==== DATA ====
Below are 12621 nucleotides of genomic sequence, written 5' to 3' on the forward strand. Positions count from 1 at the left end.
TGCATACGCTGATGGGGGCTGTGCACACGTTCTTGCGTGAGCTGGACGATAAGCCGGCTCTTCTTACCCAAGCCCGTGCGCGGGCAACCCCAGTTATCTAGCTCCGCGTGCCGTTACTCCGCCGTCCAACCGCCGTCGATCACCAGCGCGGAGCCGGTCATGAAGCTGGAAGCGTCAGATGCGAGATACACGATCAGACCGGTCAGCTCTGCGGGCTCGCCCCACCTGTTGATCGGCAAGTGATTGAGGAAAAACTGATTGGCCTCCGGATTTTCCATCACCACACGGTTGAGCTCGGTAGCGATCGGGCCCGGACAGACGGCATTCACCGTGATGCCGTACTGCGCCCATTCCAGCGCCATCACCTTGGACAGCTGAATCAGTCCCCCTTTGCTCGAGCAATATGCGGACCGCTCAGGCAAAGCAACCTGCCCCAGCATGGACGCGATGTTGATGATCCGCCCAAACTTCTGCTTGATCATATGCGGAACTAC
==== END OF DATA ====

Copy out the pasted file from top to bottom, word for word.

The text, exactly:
Below are 12621 nucleotides of genomic sequence, written 5' to 3' on the forward strand. Positions count from 1 at the left end.
TGCATACGCTGATGGGGGCTGTGCACACGTTCTTGCGTGAGCTGGACGATAAGCCGGCTCTTCTTACCCAAGCCCGTGCGCGGGCAACCCCAGTTATCTAGCTCCGCGTGCCGTTACTCCGCCGTCCAACCGCCGTCGATCACCAGCGCGGAGCCGGTCATGAAGCTGGAAGCGTCAGATGCGAGATACACGATCAGACCGGTCAGCTCTGCGGGCTCGCCCCACCTGTTGATCGGCAAGTGATTGAGGAAAAACTGATTGGCCTCCGGATTTTCCATCACCACACGGTTGAGCTCGGTAGCGATCGGGCCCGGACAGACGGCATTCACCGTGATGCCGTACTGCGCCCATTCCAGCGCCATCACCTTGGACAGCTGAATCAGTCCCCCTTTGCTCGAGCAATATGCGGACCGCTCAGGCAAAGCAACCTGCCCCAGCATGGACGCGATGTTGATGATCCGCCCAAACTTCTGCTTGATCATATGCGGAACTAC